(ELEUTHERA, BAHAMAS —) One Eleuthera Foundation (OEF), along with partner organizations, recently completed a series of community meetings to promote the sustainable economic development of the Lighthouse Point site, and surrounding communities, in South Eleuthera.
Lighthouse Point, a privately-owned parcel of 700 acres on the southernmost tip of Eleuthera, continues to be sought after by two groups. The Disney Corporation, wanting to acquire the land for a private cruise port development, and One Eleuthera Foundation and partners presenting a case to purchase and sustainably develop the site for the long-term economic benefit of the southern gateway communities of Eleuthera and the entire island.
The Save Lighthouse Point coalition, led by the One Eleuthera Foundation, comprises the Bahamas National Trust (BNT), Bahamas Reef Environment Educational Foundation (BREEF), Leon Levy Native Plant Preserve (LLNPP), Bannerman Town Millars and John Millars Eleuthera Association, One Eleuthera Foundation of the United States (OEFUS), Cape Eleuthera Institute (CEI), reEarth and others. Each complimenting and supporting a social enterprise economic development model that promotes entrepreneurship and local community engagement in economic development. The guiding principles come out of A Shared Vision for South Eleuthera, which was published in 2009 following extensive consultation with communities across
OEF upholds the principles established in the Shared Vision and supports the effort to improve economic conditions for all Eleutherans, particularly the gateway communities leading up to Lighthouse Point which continue to experience severe economic challenges. These communities have limited experience of ownership in economic and community development; a situation that drives OEF’s efforts to create change.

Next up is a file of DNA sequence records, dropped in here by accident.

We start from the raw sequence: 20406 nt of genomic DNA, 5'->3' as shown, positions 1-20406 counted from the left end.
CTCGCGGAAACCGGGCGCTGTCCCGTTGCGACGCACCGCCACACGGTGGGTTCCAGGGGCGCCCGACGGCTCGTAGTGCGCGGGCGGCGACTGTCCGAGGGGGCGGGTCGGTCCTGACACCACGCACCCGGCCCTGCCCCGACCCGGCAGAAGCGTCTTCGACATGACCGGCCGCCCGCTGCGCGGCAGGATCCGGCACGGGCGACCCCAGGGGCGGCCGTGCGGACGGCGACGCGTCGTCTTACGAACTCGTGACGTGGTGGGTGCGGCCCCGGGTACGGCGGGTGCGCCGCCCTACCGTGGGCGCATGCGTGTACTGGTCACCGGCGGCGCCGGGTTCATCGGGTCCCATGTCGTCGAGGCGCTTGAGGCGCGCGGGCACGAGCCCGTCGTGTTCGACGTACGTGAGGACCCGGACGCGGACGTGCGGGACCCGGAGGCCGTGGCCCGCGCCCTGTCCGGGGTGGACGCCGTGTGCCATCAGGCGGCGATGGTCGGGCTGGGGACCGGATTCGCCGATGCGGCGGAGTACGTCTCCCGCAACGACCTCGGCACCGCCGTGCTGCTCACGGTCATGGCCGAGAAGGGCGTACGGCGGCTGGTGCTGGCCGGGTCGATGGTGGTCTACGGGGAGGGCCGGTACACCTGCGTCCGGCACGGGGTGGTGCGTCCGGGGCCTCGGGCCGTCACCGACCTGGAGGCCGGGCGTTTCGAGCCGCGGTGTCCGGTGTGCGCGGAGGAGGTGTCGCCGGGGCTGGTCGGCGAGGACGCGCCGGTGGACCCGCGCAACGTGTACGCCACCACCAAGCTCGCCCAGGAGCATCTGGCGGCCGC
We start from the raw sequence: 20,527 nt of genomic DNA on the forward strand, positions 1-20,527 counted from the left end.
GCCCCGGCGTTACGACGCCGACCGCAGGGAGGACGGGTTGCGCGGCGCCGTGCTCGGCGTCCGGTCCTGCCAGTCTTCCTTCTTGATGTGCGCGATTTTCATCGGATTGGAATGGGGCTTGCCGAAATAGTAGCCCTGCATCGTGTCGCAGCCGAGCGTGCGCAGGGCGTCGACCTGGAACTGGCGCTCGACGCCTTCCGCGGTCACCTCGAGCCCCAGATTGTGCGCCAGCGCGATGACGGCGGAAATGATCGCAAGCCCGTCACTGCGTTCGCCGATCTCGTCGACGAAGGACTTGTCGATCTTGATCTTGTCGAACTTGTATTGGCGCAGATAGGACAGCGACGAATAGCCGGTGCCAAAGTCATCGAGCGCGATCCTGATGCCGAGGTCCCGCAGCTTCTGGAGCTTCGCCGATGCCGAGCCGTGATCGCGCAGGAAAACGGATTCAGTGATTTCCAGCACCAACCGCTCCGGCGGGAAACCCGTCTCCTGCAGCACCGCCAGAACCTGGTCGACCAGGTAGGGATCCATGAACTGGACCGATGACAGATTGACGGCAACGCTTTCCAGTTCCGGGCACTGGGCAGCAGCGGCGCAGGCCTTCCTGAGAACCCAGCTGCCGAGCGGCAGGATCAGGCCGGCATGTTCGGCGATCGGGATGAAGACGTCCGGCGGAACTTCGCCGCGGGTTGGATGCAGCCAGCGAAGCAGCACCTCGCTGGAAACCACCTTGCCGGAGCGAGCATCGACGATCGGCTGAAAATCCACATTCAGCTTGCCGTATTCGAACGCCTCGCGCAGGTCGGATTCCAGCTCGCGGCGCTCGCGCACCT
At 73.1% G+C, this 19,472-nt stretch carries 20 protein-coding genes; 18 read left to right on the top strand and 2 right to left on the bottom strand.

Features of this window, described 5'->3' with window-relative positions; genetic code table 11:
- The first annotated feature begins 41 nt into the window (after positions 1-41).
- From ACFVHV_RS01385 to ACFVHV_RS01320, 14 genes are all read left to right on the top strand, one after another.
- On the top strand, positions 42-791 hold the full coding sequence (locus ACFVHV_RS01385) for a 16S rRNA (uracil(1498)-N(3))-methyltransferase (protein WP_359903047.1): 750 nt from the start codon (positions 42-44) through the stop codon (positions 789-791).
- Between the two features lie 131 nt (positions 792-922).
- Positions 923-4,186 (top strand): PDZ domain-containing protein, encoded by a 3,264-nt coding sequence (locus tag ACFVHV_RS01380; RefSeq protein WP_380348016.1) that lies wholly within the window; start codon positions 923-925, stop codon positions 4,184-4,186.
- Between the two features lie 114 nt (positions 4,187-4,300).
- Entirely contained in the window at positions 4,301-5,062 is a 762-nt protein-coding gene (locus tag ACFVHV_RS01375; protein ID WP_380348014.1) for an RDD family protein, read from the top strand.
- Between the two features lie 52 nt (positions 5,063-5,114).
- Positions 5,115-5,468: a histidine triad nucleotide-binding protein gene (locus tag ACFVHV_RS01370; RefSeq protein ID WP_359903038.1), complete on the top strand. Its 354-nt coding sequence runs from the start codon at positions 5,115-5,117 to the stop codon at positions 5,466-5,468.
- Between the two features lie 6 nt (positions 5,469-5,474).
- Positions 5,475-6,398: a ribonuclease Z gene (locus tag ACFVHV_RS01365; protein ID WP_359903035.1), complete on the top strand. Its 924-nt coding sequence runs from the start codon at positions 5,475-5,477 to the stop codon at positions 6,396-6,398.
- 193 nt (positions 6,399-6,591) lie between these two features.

The coalition launched the Save Lighthouse Point petition which to date has more than 29,000 signatures supporting sustainable, locally-driven development that provides meaningful work and benefits local communities. Traditional and social media are also core elements of the campaign to raise awareness and engage the public. These have had a wide reach, both locally and internationally, sparking tremendous feedback. During July to September, OEF led a series of town hall meetings in South Eleuthera communities. The town meetings were held to give the coalition an opportunity to share its proposal and to provide a mechanism to facilitate open debate and gain feedback from residents.
The first meeting took place in Wemyss Bight on July 27th. Supporters of both development approaches were present and vigorously expressed their differing opinions on the best way forward. The series of meetings continued to Deep Creek on August 10, Tarpum Bay on August 17, Rock Sound on August 24, Green Castle on August 31 and finally Bannerman Town on September 7. Some of the meetings proved to be ‘heated’ with residents expressing their support for large-scale development and the jobs it brings. Other residents favored greater local ownership of the economy and more meaningful, full-time employment driven by local initiatives and business ownership. Falon Cartwright of the Bahamas National Trust, at the Rock Sound meeting explained that parks and preserves across the country provide significant employment opportunities at multiple levels including high-level scientific research opportunities in ecosystem management and park operations.